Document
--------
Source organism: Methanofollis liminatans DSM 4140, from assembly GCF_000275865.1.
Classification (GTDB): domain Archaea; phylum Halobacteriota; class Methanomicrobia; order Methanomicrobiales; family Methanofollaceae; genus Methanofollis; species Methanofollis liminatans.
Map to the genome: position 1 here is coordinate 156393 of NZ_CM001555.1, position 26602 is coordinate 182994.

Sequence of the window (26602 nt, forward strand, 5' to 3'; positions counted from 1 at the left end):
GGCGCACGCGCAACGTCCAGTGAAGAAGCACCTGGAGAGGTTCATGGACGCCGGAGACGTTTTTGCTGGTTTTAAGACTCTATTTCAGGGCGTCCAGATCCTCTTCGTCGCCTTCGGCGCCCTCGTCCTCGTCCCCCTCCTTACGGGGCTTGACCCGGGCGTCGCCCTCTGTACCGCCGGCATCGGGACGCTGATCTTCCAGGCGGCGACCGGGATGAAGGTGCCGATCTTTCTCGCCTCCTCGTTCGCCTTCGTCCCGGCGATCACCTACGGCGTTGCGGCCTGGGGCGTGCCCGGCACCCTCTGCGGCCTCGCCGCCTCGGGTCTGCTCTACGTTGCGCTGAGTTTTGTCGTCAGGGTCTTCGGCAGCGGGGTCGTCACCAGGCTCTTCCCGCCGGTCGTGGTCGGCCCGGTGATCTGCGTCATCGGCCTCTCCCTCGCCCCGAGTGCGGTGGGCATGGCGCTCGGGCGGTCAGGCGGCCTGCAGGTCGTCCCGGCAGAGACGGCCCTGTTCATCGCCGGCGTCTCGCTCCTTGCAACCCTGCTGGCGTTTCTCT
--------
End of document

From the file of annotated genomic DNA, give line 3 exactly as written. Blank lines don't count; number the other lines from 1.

Map to the genome: position 1 here is coordinate 156393 of NZ_CM001555.1, position 26602 is coordinate 182994.